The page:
“These pretzels are making me thirsty.”
October 20, 2010

An optimistic observation to make when faced with a problem so puzzling that, even after picking at it, you’re still not sure what to do–except maybe to get something to drink.

Kramer landed a small part in a Woody Allen movie, and this was his line. Unsure as he was about how to say the line, Jerry, Elaine, and George each played the acting coach…then soon began acting out using this line–not as art imitating life, but art commenting on life.

Look closely at many of the books, movies, and TV shows we enjoy and you’ll find in those stories a pretzel to untwist–a conundrum or mystery to solve. We love problem-solving…as long as it’s someone else’s problem we’re solving. This is why a comment like What’s the problem? is so prevalent–and sounds so different, depending on where you’re directing it: a helpful, always-look-on-the-bright-side-of-life sound when addressing someone else’s “pretzels” (“Sooo…what seems to be the problem?”); a harried, sometimes insane sound over the pretzels affecting you (“What is the PROBLEM?”).

Kramer’s famous line can be just as prevalent a comment–for the pretzel-y politics of workplace or family, for example–and a far funner comment to deliver, to boot. For one thing, you’re practically laughing at the problem, which mixes comedy with your bravery–yes, brave, as you are, to still be wrestling with a problem, not letting it get you down.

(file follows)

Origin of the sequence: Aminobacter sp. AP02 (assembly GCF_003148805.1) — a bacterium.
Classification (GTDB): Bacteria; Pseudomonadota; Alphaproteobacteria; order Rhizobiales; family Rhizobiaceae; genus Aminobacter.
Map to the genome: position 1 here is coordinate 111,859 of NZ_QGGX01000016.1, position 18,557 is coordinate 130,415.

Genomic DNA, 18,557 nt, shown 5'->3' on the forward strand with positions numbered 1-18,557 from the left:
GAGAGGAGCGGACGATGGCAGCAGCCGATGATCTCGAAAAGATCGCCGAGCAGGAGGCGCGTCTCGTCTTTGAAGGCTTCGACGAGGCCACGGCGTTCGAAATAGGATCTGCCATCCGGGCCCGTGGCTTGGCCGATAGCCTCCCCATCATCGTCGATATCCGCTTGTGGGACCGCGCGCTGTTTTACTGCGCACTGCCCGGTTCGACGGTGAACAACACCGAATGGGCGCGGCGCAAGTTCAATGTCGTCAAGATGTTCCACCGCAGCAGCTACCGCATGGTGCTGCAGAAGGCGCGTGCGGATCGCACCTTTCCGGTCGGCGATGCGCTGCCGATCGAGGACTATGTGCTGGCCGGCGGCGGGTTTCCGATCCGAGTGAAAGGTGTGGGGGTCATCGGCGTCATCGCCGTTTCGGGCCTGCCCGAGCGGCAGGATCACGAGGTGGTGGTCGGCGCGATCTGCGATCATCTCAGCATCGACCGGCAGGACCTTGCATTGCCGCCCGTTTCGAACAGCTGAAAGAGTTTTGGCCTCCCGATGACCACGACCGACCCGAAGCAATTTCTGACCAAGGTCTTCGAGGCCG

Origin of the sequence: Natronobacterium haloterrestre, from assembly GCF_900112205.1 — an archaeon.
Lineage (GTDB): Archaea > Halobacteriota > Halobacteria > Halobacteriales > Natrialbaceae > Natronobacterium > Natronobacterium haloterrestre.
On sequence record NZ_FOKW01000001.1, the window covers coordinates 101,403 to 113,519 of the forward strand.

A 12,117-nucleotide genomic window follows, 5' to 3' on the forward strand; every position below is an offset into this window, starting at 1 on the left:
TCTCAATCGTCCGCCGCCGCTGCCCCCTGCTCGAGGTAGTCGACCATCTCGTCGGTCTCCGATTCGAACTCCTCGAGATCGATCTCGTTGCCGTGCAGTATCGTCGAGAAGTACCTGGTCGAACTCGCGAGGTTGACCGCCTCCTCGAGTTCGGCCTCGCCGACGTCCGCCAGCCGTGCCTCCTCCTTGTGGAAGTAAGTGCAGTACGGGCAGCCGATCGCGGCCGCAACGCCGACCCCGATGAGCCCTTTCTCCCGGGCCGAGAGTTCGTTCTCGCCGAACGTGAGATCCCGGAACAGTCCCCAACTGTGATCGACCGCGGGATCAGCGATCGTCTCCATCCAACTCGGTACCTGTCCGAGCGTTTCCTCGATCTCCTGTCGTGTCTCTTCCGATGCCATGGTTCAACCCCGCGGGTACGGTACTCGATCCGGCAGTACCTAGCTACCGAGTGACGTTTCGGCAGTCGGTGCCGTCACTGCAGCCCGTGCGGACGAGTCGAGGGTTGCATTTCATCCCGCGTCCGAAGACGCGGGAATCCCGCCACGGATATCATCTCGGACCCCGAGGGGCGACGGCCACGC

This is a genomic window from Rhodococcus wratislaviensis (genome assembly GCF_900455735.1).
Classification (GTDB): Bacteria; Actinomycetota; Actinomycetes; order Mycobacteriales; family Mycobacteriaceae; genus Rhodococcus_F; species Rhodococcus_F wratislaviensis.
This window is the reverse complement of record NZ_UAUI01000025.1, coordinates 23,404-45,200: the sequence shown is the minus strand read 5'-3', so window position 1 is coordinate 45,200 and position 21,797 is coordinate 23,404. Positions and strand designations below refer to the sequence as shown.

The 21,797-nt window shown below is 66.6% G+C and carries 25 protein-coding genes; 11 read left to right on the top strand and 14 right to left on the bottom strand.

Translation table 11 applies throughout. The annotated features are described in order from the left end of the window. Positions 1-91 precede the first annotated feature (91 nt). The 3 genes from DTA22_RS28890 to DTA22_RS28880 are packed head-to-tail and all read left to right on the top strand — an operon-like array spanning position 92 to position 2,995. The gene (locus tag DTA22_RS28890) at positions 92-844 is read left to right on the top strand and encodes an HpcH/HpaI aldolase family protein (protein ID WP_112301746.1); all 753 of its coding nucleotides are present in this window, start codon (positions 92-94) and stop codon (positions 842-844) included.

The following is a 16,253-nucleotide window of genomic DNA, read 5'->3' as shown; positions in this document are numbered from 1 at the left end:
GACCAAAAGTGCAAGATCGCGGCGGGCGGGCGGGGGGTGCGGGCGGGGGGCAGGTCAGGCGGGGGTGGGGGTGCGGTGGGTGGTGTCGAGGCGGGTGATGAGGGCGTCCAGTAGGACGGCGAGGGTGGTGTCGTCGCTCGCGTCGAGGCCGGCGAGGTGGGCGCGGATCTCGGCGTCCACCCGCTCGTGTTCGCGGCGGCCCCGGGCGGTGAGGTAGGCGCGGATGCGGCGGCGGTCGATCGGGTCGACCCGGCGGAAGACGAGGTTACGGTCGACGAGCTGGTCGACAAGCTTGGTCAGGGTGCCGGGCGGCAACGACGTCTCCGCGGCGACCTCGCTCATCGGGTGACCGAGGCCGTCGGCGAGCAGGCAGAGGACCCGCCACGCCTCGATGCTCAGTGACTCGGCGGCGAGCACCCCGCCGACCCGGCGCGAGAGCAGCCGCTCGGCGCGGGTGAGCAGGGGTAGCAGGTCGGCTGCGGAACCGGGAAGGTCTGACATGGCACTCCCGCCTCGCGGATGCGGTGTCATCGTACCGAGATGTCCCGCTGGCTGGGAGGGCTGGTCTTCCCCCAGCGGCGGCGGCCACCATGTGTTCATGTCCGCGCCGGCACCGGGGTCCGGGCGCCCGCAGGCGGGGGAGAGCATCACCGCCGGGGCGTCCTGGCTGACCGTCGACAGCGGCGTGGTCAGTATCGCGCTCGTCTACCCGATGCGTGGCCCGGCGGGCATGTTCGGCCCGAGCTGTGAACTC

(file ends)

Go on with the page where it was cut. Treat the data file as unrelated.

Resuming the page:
Which is what you’re announcing loudly, through this comment, with a come-one-come-all kind of cheer–so others might join you for a cup of courage.

From “The Alternate Side”
Episode 10, Season 3
Seinfeld Volume 2, Disc 2
Timecodes for the scenes: 9:25 (Kramer), 9:52 (Elaine), 9:55 (Jerry), 10:03, 10:30 (George), 11:13, 11:19 (Kramer again), 18:03 (Jerry), 20:20 (Elaine), 21:12 (Kramer et al.)

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